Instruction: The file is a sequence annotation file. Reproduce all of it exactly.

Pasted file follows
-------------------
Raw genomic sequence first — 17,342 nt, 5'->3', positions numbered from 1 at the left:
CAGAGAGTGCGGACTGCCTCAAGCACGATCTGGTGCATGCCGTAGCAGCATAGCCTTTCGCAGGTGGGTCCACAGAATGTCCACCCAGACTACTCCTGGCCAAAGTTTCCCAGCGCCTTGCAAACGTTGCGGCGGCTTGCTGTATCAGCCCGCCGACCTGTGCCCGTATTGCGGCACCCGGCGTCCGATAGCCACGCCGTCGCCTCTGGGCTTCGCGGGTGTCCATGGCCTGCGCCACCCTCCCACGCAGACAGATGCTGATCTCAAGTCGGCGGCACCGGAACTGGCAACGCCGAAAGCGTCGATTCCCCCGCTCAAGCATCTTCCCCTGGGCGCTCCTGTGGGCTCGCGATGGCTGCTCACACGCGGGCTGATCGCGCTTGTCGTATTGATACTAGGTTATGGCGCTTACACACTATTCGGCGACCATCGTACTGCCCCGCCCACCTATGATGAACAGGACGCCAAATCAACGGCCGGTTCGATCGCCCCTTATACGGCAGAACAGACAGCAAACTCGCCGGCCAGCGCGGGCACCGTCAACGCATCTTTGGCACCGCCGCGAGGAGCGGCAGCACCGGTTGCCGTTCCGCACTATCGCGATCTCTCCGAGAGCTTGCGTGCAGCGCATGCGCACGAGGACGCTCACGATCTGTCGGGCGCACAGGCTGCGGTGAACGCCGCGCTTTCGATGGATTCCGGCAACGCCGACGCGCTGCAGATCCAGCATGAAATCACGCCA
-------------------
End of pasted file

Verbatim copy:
Raw genomic sequence first — 17,342 nt, 5'->3', positions numbered from 1 at the left:
CAGAGAGTGCGGACTGCCTCAAGCACGATCTGGTGCATGCCGTAGCAGCATAGCCTTTCGCAGGTGGGTCCACAGAATGTCCACCCAGACTACTCCTGGCCAAAGTTTCCCAGCGCCTTGCAAACGTTGCGGCGGCTTGCTGTATCAGCCCGCCGACCTGTGCCCGTATTGCGGCACCCGGCGTCCGATAGCCACGCCGTCGCCTCTGGGCTTCGCGGGTGTCCATGGCCTGCGCCACCCTCCCACGCAGACAGATGCTGATCTCAAGTCGGCGGCACCGGAACTGGCAACGCCGAAAGCGTCGATTCCCCCGCTCAAGCATCTTCCCCTGGGCGCTCCTGTGGGCTCGCGATGGCTGCTCACACGCGGGCTGATCGCGCTTGTCGTATTGATACTAGGTTATGGCGCTTACACACTATTCGGCGACCATCGTACTGCCCCGCCCACCTATGATGAACAGGACGCCAAATCAACGGCCGGTTCGATCGCCCCTTATACGGCAGAACAGACAGCAAACTCGCCGGCCAGCGCGGGCACCGTCAACGCATCTTTGGCACCGCCGCGAGGAGCGGCAGCACCGGTTGCCGTTCCGCACTATCGCGATCTCTCCGAGAGCTTGCGTGCAGCGCATGCGCACGAGGACGCTCACGATCTGTCGGGCGCACAGGCTGCGGTGAACGCCGCGCTTTCGATGGATTCCGGCAACGCCGACGCGCTGCAGATCCAGCATGAAATCACGCCA